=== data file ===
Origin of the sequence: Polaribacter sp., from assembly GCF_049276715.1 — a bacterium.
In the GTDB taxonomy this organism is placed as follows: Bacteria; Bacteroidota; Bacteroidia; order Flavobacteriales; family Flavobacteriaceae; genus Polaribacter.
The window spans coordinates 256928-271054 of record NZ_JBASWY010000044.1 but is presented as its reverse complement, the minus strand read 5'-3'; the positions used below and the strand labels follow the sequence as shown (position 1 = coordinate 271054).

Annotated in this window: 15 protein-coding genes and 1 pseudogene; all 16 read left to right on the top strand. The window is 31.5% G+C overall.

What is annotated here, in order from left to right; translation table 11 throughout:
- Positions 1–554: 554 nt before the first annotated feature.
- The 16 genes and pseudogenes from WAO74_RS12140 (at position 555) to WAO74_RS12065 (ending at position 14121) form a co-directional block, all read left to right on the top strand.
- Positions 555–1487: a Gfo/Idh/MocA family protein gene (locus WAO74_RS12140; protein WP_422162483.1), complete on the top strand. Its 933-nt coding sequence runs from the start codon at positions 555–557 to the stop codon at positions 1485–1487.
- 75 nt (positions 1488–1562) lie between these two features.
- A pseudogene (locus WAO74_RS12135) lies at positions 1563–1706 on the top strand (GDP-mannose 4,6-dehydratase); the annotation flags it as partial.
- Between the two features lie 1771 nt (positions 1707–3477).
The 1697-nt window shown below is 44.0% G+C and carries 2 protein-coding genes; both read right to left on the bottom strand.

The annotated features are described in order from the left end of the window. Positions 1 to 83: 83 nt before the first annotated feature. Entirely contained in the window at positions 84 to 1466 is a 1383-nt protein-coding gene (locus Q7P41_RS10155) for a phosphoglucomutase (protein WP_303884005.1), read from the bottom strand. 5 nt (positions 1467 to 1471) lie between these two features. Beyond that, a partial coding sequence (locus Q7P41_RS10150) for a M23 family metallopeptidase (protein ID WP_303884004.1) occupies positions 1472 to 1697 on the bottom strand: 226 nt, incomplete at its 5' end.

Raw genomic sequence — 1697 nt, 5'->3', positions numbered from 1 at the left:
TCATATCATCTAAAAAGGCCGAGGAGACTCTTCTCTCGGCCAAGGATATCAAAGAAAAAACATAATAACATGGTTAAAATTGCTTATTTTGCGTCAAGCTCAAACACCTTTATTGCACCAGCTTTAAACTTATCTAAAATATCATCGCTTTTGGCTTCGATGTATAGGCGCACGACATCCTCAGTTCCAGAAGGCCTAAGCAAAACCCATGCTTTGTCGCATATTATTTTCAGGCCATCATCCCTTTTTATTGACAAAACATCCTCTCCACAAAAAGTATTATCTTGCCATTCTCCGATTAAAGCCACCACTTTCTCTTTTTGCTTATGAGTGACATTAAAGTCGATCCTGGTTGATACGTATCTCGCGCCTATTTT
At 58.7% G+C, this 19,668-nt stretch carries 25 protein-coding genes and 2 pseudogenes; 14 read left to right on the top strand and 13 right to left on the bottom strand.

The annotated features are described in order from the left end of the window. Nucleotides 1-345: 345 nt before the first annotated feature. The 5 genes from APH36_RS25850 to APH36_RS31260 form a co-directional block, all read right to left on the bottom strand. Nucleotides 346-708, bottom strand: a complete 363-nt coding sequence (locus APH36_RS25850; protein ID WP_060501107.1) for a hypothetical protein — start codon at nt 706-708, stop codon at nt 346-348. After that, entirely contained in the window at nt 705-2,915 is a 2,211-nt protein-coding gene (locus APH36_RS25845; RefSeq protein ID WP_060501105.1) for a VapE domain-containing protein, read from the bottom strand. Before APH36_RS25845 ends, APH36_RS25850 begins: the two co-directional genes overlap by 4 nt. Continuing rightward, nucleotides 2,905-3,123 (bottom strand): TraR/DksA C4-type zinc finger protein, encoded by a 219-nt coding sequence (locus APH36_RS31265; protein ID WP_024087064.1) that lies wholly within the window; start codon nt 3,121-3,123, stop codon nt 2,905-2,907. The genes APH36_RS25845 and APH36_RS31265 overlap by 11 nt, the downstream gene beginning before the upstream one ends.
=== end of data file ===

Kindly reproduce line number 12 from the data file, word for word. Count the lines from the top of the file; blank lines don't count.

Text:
The 1697-nt window shown below is 44.0% G+C and carries 2 protein-coding genes; both read right to left on the bottom strand.